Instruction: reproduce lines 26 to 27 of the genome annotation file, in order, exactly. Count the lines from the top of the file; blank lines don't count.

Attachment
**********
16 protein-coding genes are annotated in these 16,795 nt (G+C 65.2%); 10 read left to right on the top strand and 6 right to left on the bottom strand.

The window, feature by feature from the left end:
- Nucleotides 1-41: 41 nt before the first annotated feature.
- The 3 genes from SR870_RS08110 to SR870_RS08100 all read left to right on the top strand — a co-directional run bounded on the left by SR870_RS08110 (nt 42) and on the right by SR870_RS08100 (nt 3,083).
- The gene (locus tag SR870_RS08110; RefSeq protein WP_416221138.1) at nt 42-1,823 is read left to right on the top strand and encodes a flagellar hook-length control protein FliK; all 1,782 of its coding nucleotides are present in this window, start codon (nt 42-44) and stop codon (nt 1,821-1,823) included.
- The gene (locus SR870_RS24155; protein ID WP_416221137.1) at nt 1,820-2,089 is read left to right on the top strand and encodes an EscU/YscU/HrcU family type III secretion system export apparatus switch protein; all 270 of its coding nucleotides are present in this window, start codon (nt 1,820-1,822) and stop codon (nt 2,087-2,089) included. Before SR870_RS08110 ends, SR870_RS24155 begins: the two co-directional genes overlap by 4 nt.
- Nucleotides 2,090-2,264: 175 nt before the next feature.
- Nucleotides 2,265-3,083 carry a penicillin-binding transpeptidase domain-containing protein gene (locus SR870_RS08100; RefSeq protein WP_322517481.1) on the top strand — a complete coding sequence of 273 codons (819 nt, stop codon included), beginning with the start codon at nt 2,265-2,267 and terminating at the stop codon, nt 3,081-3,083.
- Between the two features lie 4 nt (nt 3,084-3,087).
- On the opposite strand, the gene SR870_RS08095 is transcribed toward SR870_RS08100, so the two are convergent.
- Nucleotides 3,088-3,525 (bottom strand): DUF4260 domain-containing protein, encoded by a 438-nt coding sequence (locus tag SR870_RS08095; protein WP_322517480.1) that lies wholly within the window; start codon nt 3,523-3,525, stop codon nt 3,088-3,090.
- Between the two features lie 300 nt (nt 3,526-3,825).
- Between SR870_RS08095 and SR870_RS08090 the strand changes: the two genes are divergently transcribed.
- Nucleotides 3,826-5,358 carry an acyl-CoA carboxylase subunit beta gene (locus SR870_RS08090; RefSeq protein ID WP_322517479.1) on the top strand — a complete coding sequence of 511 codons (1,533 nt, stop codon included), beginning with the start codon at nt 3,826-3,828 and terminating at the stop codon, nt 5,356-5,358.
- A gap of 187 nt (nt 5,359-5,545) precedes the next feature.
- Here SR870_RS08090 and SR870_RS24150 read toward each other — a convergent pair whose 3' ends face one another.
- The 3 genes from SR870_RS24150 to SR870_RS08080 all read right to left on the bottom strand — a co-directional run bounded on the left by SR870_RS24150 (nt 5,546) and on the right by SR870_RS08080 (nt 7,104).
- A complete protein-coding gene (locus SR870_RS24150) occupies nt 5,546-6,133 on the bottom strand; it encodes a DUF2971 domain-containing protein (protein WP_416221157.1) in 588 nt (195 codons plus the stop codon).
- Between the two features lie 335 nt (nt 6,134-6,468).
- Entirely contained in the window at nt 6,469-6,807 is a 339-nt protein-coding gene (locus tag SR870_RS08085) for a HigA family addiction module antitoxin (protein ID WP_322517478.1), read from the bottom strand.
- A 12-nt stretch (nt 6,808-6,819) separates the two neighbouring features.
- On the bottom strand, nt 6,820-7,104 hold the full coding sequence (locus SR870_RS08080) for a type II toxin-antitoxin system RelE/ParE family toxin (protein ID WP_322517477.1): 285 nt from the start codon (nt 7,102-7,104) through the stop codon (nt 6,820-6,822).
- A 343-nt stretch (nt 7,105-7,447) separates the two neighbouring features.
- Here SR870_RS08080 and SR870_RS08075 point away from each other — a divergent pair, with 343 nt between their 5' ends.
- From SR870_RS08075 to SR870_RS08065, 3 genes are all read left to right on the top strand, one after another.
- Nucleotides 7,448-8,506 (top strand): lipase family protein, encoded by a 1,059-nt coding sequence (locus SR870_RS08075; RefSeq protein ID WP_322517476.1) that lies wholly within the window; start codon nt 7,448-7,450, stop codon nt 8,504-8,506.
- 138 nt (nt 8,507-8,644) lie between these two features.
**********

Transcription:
- Nucleotides 7,448-8,506 (top strand): lipase family protein, encoded by a 1,059-nt coding sequence (locus SR870_RS08075; RefSeq protein ID WP_322517476.1) that lies wholly within the window; start codon nt 7,448-7,450, stop codon nt 8,504-8,506.
- 138 nt (nt 8,507-8,644) lie between these two features.